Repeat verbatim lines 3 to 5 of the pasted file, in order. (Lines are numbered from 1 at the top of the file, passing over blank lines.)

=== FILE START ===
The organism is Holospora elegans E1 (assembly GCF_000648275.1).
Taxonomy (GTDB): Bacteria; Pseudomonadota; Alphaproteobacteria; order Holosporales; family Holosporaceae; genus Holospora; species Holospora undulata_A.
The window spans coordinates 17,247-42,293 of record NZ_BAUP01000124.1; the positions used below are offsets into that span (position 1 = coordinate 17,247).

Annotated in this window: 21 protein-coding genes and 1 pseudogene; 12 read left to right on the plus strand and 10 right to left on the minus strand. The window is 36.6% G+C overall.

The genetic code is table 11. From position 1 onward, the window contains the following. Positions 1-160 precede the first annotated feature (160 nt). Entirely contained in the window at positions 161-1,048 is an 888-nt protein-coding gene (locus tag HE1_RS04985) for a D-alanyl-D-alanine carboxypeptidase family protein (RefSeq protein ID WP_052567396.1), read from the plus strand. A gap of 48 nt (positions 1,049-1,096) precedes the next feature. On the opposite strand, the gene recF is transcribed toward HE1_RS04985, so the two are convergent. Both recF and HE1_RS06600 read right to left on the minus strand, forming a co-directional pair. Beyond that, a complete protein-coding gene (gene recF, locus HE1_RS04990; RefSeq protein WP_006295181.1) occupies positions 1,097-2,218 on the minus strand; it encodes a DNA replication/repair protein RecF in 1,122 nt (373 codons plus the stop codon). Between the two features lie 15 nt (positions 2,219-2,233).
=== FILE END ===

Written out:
The window spans coordinates 17,247-42,293 of record NZ_BAUP01000124.1; the positions used below are offsets into that span (position 1 = coordinate 17,247).

Annotated in this window: 21 protein-coding genes and 1 pseudogene; 12 read left to right on the plus strand and 10 right to left on the minus strand. The window is 36.6% G+C overall.

The genetic code is table 11. From position 1 onward, the window contains the following. Positions 1-160 precede the first annotated feature (160 nt). Entirely contained in the window at positions 161-1,048 is an 888-nt protein-coding gene (locus tag HE1_RS04985) for a D-alanyl-D-alanine carboxypeptidase family protein (RefSeq protein ID WP_052567396.1), read from the plus strand. A gap of 48 nt (positions 1,049-1,096) precedes the next feature. On the opposite strand, the gene recF is transcribed toward HE1_RS04985, so the two are convergent. Both recF and HE1_RS06600 read right to left on the minus strand, forming a co-directional pair. Beyond that, a complete protein-coding gene (gene recF, locus HE1_RS04990; RefSeq protein WP_006295181.1) occupies positions 1,097-2,218 on the minus strand; it encodes a DNA replication/repair protein RecF in 1,122 nt (373 codons plus the stop codon). Between the two features lie 15 nt (positions 2,219-2,233).